The Office of General Counsel issued the following opinion on April 17, 2003, representing the position of the New York State Insurance Department.
Re: Different Premiums for Renewals and New Policyholders in the Same Territory.
May an insurers rates for new applicants be higher than those for current policyholders who are in the same territory and present the same risks?
No. An insurers rates for new applicants cannot be higher than those for current policyholders who are in the same territory and present the same risks.
The inquirer states that a property/casualty insurer received approval from the New York State Insurance Department for an overall statewide increase of premium of 15%, but a 25% increase in a particular territory. He would like to know whether the insurer may cap the increase for current policyholders upon the renewal of the policy at 20%, but offer a new applicant a premium that is consistent with the 25% increase.
Property/casualty insurance rates are subject to the standards of Article 23, subject to certain exceptions that are not relevant herein. Specifically, N.Y. Ins. Law § 2303 (McKinney 2000) provides, in relevant part, as follows:
Rates shall not be excessive, inadequate, unfairly discriminatory, destructive of competition or detrimental to the solvency of insurers. . . .
Section 2314 (McKinney 2000) provides:
No authorized insurer shall, and no licensed insurance agent, no employee or other representative of an authorized insurer, and no licensed insurance broker shall knowingly, charge or demand a rate or receive a premium which departs from the rates, rating plans, classifications, schedules, rules and standards in effect on behalf of the insurer, or shall issue or make any policy or contract involving a violation thereof.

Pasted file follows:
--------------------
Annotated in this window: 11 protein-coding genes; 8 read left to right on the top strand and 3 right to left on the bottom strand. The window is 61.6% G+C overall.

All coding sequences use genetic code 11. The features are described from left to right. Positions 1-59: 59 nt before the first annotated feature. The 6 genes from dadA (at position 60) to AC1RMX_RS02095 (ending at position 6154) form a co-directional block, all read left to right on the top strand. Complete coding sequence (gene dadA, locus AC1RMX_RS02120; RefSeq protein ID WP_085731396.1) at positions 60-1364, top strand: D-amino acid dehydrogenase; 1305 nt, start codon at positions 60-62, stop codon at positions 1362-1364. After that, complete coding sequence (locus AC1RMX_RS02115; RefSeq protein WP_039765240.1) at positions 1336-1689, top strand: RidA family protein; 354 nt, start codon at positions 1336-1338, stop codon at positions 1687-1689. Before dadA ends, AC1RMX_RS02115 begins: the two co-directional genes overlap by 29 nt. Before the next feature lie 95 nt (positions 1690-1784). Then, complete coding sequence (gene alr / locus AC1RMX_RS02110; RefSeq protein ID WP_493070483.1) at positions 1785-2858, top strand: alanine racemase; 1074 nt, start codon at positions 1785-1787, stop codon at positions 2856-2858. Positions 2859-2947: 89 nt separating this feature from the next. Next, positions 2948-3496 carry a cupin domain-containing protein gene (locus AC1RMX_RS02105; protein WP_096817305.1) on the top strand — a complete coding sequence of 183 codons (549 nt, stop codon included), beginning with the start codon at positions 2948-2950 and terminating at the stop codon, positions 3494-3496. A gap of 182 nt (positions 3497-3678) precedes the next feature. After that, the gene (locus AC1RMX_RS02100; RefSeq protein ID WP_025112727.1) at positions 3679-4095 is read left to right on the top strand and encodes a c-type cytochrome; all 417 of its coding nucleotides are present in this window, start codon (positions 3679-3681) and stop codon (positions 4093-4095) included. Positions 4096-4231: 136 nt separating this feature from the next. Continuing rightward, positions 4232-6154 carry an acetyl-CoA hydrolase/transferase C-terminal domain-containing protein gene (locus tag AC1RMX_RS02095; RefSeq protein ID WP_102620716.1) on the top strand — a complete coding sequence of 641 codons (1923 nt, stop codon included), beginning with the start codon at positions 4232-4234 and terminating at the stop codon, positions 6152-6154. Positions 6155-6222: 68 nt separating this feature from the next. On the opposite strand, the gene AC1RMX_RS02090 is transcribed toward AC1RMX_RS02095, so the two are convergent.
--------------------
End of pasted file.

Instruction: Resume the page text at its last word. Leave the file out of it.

An insurer may not have different rates for renewal business and for new applicants in the same territory that present the same objective risk characteristics, as this is unfairly discriminatory in violation of Section 2303. State Farm Fire and Cas. Co. v. Superintendent of Ins. of State of N.Y., 162 A.D.2d 313, 556 N.Y.S.2d 893 (1st Dept. 1990).
Moreover, if the Department approved a 25% increase in a particular territory, the insurer would be required to comply with its rate filing in applying a 25% increase to all existing insureds and new applicants in that particular territory. Otherwise, this would also be considered a deviation from the insurers rate filing in violation of N.Y. Ins. Law § 2314 (McKinney 2000).
For further information you may contact Senior Attorney Pascale Joasil at the New York City Office.